From the beginning, Key intended for the stanzas to be sung “To Anacreon in Heaven,” an eighteenth-century English club song that was already popular in America. An amateur poet and lyricist, he had been toying before with both the patriotic ideas in the lyric and the tune of the song.

Bands played the song regularly during the Civil War, and the U.S. Navy made it an official part of their flag ceremonies in 1889. President Woodrow Wilson ordered it be played for military ceremonies during World War I. President Herbert Hoover finally signed a law on March 3, 1931, making “The Star Spangled Banner” the official anthem of the United States.

After a decade long, multi-million dollar restoration, the Star-Spangled Banner flag is again on permanent display at the National Museum of American History in the nation’s capital.

 eshelman2012Ralph E. Eshelman is a cultural resource consultant, historian, researcher, and writer; he is the author of A Travel Guide to the War of 1812 in the Chesapeake and coauthor of The War of 1812 in the Chesapeake, both published by JHU Press. Burton K. Kummerow is president and CEO of the Maryland Historical Society and president of Historyworks, Inc. Together, they are coauthors of In Full Glory Reflected: Discovering the War of 1812 in the Chesapeake, published by the MdHS Press in collaboration with the Maryland Historical Trust, the National Park Service,  and the Maryland War of 1812 Bicentennial Commission. Images from the book used in this blog post appear courtesy of the Maryland Historical Society, the Smithsonian National Museum of American History, and illustrator Gerry Embleton.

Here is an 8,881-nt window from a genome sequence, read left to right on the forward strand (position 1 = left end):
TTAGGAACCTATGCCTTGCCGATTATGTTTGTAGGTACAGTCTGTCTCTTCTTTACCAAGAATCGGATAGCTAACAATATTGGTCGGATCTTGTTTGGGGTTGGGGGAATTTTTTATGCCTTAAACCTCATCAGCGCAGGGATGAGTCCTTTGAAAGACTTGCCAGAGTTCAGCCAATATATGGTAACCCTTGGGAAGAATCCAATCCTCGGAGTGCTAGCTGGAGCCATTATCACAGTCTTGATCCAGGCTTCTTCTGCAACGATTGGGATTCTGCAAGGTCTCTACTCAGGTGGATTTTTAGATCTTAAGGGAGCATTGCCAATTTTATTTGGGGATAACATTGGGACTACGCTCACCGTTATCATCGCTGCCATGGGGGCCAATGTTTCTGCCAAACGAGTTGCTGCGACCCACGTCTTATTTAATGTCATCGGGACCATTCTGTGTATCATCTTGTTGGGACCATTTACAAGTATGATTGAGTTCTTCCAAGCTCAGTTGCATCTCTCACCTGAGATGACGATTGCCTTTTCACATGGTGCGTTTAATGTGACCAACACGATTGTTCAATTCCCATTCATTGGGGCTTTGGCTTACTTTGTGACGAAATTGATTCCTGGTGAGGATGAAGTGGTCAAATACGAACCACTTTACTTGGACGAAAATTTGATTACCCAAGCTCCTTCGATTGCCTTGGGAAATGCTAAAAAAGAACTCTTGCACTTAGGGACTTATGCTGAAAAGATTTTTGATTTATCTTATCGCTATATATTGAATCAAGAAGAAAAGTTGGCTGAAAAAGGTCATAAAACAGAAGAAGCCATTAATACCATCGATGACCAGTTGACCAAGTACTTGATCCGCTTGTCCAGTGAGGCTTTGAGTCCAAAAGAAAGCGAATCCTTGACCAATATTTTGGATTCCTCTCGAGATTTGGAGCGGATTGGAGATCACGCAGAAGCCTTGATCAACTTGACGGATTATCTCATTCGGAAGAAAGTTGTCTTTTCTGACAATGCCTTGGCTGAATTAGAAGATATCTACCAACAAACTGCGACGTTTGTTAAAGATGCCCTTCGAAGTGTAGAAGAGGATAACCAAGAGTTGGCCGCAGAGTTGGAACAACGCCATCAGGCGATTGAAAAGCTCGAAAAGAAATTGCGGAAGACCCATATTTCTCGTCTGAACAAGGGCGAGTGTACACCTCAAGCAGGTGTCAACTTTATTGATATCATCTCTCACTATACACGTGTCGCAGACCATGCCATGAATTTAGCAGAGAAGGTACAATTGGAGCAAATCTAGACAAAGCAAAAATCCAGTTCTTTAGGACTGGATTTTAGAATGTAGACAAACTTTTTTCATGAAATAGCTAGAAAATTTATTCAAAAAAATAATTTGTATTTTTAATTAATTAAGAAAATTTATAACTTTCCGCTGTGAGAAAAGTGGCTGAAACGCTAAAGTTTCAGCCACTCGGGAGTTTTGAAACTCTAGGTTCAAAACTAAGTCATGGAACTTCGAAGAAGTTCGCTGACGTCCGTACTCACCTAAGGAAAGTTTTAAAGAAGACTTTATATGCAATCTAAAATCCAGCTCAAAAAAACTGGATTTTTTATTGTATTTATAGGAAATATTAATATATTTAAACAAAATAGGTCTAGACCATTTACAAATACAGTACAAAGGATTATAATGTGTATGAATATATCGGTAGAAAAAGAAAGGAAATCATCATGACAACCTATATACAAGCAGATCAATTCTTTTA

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Filed under American History, American Studies, Baltimore, Regional-Chesapeake Bay, The War of 1812, Washington

Meet us in Baltimore: Society of Civil War Historians

By Robert J. Brugger